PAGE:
Where to Find and How to Book Emirates’ New 777 First Class Suite

Apr 24, 2019

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Emirates first class has always been a head-turning product, but the airline upped its game again last year when it unveiled a completely redesigned first class suite on select 777-300ER aircraft. This new seat improves just about every element of the passenger experience, with floor to ceiling doors for complete privacy.

The seat itself offers an unparalleled amount of technological control, from lighting and temperature options to the virtual windows shown below that give the middle seats the best view in the house.

While TPG was able to try out the new product not too long after it launched, this new seat is currently only available on a select number of newly-delivered 777-300ER aircraft. Emirates has 157 777s in its fleet (including 12 freighters and 10 777-200s), so it’s safe to say that this new and improved experience is not the norm on an Emirates flight. Still, the carrier has continued to take delivery of new aircraft featuring these seats and will begin retrofitting its existing 777s at some point to feature them as well.

Today we’ll take a look at what routes you can expect to find these seats on, and how to go about booking them using points and miles.

Where to Find the New 777 Suites

At the time of writing, Emirates has nine aircraft in its fleet featuring the new seats. An easy tell, especially if you’re digging through the fleet details online, is to look for 777 aircraft that only have six seats in first class as opposed to eight. Since Emirates doesn’t publish a comprehensive list of which routes have the new product, the easiest thing to do is find the planes that have it and follow their movement.

Here are the current tail numbers of Emirates’ aircraft with the new suites:

  • A6-EQH
  • A6-EQI
  • A6-EQJ
  • A6-EQK
  • A6-EQL
  • A6-EQM
  • A6-EQN
  • A6-EQO
  • A6-EQP

Note that some of these routes below still alternate between the new and old configuration, and some have multiple daily frequencies from Dubai (DXB) with only one flight typically getting the new product. My suggestion: double-check ExpertFlyer to make sure you’re seeing the six-seat layout.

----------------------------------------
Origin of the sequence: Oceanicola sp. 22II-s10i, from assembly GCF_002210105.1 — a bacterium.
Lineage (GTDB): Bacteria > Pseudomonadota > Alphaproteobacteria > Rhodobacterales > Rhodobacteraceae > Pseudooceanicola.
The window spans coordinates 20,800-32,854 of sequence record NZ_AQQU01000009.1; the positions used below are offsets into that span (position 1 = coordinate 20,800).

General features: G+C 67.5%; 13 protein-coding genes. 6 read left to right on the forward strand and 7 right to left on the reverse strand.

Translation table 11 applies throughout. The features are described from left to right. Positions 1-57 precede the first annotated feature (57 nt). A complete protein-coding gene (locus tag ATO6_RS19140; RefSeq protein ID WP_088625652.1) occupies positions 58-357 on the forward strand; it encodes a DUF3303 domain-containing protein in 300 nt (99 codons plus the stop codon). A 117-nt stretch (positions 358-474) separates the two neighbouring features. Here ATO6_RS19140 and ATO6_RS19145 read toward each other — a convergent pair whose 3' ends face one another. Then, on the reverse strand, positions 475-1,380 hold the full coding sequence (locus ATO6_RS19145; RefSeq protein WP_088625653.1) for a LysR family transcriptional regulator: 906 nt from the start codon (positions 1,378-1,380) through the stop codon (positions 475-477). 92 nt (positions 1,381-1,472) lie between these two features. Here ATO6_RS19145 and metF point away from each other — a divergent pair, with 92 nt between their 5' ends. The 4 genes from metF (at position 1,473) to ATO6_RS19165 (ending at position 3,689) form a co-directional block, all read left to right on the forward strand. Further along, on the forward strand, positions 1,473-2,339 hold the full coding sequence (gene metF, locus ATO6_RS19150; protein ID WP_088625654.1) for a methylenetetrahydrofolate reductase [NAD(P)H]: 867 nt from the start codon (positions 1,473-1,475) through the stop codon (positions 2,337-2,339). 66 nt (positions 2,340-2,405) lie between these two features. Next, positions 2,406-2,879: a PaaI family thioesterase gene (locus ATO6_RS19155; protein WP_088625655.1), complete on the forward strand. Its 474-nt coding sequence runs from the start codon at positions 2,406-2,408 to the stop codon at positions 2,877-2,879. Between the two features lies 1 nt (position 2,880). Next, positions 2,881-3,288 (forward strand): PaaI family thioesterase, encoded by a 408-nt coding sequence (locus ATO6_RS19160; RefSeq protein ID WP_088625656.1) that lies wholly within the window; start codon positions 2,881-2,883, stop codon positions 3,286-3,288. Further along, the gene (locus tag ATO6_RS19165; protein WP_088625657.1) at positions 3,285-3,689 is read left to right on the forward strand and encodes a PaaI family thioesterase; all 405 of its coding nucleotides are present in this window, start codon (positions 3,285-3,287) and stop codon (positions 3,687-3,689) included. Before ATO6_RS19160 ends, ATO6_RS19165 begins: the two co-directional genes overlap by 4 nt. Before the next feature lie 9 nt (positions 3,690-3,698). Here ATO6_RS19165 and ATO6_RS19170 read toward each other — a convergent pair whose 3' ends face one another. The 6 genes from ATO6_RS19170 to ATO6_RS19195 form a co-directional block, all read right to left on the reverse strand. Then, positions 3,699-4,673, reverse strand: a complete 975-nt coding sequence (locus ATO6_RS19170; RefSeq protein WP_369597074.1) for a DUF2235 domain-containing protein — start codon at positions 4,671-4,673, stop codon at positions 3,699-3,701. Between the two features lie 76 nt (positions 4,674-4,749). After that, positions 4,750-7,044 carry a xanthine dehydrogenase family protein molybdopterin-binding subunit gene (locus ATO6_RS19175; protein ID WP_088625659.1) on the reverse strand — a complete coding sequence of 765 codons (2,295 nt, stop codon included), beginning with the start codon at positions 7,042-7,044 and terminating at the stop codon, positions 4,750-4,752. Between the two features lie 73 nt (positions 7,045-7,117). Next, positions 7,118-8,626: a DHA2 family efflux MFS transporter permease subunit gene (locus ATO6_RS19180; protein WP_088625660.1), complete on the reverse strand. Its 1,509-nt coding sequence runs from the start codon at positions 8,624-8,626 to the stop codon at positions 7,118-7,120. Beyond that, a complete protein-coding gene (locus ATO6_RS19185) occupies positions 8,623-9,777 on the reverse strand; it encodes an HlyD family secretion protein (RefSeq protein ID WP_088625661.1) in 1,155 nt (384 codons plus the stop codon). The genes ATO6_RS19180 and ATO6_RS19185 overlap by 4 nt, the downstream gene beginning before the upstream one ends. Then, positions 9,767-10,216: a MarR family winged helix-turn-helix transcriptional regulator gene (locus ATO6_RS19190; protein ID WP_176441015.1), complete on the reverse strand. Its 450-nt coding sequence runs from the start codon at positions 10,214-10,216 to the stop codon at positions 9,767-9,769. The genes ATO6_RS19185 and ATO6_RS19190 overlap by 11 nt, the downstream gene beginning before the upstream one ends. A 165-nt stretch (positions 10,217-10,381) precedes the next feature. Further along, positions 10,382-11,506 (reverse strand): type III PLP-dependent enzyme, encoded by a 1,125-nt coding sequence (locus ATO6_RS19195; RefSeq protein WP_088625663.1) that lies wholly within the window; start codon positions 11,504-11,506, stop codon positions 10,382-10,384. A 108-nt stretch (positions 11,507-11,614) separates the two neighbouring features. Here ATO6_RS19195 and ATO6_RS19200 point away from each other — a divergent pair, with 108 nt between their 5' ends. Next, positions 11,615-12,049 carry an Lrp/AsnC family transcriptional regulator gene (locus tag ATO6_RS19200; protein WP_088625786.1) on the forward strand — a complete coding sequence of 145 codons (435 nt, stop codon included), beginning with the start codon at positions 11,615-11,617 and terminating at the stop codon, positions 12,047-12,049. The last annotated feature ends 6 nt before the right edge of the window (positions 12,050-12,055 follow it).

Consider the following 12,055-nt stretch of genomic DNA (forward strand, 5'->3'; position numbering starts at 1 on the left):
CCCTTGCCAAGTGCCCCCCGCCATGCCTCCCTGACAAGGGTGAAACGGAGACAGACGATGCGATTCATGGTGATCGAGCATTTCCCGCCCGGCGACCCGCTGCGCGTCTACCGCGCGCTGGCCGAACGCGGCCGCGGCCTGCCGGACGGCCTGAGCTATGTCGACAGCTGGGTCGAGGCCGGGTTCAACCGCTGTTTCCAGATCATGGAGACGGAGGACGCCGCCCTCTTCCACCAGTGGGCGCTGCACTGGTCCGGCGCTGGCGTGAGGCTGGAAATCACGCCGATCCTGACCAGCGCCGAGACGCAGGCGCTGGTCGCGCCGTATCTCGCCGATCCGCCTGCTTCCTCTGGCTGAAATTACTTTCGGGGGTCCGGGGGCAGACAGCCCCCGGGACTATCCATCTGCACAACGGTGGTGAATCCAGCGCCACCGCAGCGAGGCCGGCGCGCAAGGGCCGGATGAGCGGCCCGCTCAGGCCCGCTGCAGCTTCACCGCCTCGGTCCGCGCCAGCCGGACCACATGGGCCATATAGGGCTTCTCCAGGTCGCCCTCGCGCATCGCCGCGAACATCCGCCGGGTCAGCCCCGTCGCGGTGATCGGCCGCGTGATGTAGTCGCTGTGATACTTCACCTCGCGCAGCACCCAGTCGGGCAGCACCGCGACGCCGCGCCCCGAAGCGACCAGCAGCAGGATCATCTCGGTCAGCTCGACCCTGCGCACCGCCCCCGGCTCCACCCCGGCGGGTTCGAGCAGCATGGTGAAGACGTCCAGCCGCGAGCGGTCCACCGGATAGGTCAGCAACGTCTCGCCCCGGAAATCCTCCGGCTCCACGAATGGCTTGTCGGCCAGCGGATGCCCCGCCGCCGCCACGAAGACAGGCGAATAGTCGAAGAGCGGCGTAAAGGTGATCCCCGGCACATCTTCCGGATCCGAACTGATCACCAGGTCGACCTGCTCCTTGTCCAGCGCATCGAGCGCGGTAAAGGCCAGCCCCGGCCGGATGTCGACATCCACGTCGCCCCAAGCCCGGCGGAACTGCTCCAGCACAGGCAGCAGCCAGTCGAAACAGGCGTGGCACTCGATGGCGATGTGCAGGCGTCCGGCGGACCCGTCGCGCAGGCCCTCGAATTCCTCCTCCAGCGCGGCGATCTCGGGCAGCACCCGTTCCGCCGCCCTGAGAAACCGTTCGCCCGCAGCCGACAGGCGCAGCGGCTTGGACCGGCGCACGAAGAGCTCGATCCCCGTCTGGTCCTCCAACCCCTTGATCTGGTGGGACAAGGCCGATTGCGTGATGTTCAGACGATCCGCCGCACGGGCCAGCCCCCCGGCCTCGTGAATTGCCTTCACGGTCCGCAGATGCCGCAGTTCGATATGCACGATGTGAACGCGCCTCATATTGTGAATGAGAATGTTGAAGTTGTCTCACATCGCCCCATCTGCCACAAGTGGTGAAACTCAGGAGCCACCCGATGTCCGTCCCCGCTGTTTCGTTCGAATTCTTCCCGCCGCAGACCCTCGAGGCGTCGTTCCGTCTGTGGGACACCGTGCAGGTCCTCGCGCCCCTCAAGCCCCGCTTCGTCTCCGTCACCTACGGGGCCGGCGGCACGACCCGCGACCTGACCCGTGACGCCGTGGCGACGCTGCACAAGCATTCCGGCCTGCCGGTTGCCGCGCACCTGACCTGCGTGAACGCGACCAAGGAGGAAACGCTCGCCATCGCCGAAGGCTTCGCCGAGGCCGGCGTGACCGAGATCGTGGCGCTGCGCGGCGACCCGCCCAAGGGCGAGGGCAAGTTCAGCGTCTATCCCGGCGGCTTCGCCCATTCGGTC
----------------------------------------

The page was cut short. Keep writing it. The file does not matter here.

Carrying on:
Here are the routes that typically feature the new suites consistently (though again, nothing is guaranteed), including three new additions:

Dubai to Europe

  • Dubai (DXB) to Geneva (GVA): Flights EK89/90 and EK83/84
  • Dubai (DXB) to Brussels (BRU): Flights EK183/184 and EK181/182
  • Dubai (DXB) to Frankfurt (FRA): Flights EK43/44
  • Dubai (DXB) to London Stansted (STN): Flights EK33/34, 65/66 and 67/68 (flight numbers vary seasonally but all flights to STN appear to feature the new suites)
  • Dubai (DXB) to Vienna (VIE): Flights EK125/126

Dubai to Asia

  • Dubai (DXB) to Tokyo Haneda (HND): Flights EK312/313

Dubai to Middle East/Indian Subcontinent

  • Dubai (DXB) to Riyadh (RUH): Flights EK819/820 (started April 16, 2019 and becoming daily as of June 1, 2019)
  • Dubai (DXB) to Kuwait City (KWI): Flights EK855/856 (starting June 1, 2019)
  • Dubai (DXB) to Male (MLE): Flights EK658/659 (starting June 1, 2019)

That being said, there are many other routes that have received (or are scheduled to get) the new suites on more than a one-off basis. For example, the carrier’s daily nonstop flights (EK211/212) to and from Houston (IAH) are slated to be operated by the new 777-300ER through May 21, 2019 before reverting back to the standard A380. Meanwhile, flights EK59/60 to and from Hamburg (HAM) are showing the new suites from May 31 through June 30 before switching back to the older 777-300ER and its eight-seat, first class layout thereafter.